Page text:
This smooth and balanced midrange allows strings to sound very beautiful. Strings come across appropriately sweet, and extended. On the 805S you hear a nice woody warmth to the string instruments, both plucked and bowed. The 805Ss are very good on all strings, but on plucked strings, the B&Ws are not quite on the same level as they are on other strings.
Overall I find the midrange of the B&W 805Ss to be an improvement over the earlier B&W 805 Nautilus speakers in how much more coherent they are with the tweeter. I think this overall improvement is what makes the 805S a much more musical speaker.
The 805S have a very extended top-end that goes way out beyond my hearing, but still it never sounds bright or etched. As always, a speaker with a proper and extended top-end gives you cues that make the whole spectrum sound more like music. They have very nice air and shimmer on the top-end, yet they never bring attention to the treble like the 805 Nautilus did. This top-end that now mates better with the midrange is what moves the 805S into a league beyond its price range.
The 805S speakers have always produced a soundstage that audiophiles like and the ‘S’ incarnations does not let us down in this area. They produce a soundstage that is holographic and has that ability to make you feel like you could reach out and touch voices and instruments. The soundstage has an expansive side-to-side and back-to-front soundstage, and they also have a very lifelike up-and-down soundstage. Image specificity is startlingly good. The images are precise in their front-to-back and side-to-side placement as well as on specific space.
For many, this ability to soundstage, combined with the remarkable bass, will make the 805S speakers most irresistible and provide many years of satisfaction with their system. Well… we are audiophiles, maybe at least years of satisfaction with their speakers.
In every review I talk about scale. It is something very important to me in a system. By scale, I mean the ability of a speaker system to allow a performance to have a lifelike size as well as volume. There are very few small speakers that can pull this off. The B&W 805Ss do this better than most small speakers because of their weight in the bass, their coherency, and without a doubt their ability to allow you to experience a good, vertical soundstage. This combination of qualities allows this small speaker to have a remarkably natural sense of scale.
And now there are four entries in the Flight of the Mini-monitors as our esteemed editor has calls this series. The first: Teresonic’s Magus, which uses a single Lowther DX55 driver, then the GamuT L3, the Genesis 7.1p Petites and now the B & W 805S speakers. Along with these speakers I also have in the house my Ikonoklast model 3s, the Teresonic Integrums, and the Lowther America Alerions.
The Magus, the Integrum, the Ikonoklast, and the Alerions are all crossoverless designs. The GamuT L3s, the Genesis 7.1ps, and the B & W 805Ss are two-ways. It should be noted though that the Genesis is a sealed box speaker not ported like the GamuT and B & Ws. I said in the review of the Genesis that it was the best buy of the bunch, and I think at the price difference between it and the B&Ws that is still true, but I think there are some who will think the B&W is so close to the GamuT in performance that for them it will be the choice.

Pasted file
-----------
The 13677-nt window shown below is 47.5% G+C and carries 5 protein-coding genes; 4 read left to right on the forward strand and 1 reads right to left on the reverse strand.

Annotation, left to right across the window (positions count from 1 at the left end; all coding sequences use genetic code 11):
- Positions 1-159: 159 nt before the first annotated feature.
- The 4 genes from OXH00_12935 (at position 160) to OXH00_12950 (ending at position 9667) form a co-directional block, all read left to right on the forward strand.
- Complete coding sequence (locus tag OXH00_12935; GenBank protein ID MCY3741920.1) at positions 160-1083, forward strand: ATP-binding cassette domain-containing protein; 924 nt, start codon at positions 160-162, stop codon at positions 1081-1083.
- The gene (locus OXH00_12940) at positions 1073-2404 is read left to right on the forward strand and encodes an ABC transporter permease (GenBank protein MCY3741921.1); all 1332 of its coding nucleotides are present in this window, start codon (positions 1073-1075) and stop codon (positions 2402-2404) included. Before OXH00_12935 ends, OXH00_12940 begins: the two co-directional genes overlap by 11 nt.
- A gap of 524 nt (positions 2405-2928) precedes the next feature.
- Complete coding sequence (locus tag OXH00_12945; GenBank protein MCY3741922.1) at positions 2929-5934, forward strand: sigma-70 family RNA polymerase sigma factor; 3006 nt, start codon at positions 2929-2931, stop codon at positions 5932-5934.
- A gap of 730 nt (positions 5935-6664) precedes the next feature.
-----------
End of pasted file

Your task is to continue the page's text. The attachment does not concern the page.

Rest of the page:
Of the 3 two-ways, the GamuTs have an ever-so-slightly more refined sound than the B&Ws, and the B&Ws are also slightly more refined than the Genesis. In addition, all the mini-monitors, when placed out in the room, can create a holographic soundstage. The GamuTs have faster and a quicker, tighter bass, while the B&Ws have a bigger and more powerful bass. In the bass personally, my nod goes to the B&W 805S over the other three mini-monitors.
In comparison to the crossoverless speakers, all the two-ways are a little less transparent, but I am the first to admit that I know a lot of people who would rather have the little added warmth, and with digital I can especially understand this. Of the crossoverless designs, the Magus is the mini-monitor that is the best example of what I mean when I say a speaker can sometimes sound like real music. The Magus are better in the areas of Pace, Rhythm, and Timing than the two-ways, but the B&W S series did better in these areas than any B&W speaker I have heard in the pass.
The 805S does a very good job with voices, and it is extremely easy to listen to for long periods of time. Their performance is more coherent than any B&W I have ever heard, and they hold their own with the single-driver speakers in coherency if not transparency. Their bass is taut, big, bold, and dynamic. They are vastly improved in the area of PraT over the Nautilus 805s. They have a beautiful top-end that in the S series blends seamlessly with the midrange. All in all, they are simply more enjoyable musically and more fun than the previous 805 models. Last, I should share that, the truth is the rest of my family thought these were the best of the mini-monitors I have had in for review.